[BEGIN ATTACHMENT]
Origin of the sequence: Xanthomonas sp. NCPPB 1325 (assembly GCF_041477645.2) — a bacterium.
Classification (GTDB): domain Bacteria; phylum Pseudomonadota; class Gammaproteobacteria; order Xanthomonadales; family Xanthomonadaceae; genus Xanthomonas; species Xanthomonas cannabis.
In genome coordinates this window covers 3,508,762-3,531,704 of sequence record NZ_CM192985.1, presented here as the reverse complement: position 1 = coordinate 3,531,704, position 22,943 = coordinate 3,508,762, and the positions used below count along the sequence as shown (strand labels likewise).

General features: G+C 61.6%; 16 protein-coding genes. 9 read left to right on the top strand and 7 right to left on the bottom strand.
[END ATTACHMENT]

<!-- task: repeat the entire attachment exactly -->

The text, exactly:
Origin of the sequence: Xanthomonas sp. NCPPB 1325 (assembly GCF_041477645.2) — a bacterium.
Classification (GTDB): domain Bacteria; phylum Pseudomonadota; class Gammaproteobacteria; order Xanthomonadales; family Xanthomonadaceae; genus Xanthomonas; species Xanthomonas cannabis.
In genome coordinates this window covers 3,508,762-3,531,704 of sequence record NZ_CM192985.1, presented here as the reverse complement: position 1 = coordinate 3,531,704, position 22,943 = coordinate 3,508,762, and the positions used below count along the sequence as shown (strand labels likewise).

General features: G+C 61.6%; 16 protein-coding genes. 9 read left to right on the top strand and 7 right to left on the bottom strand.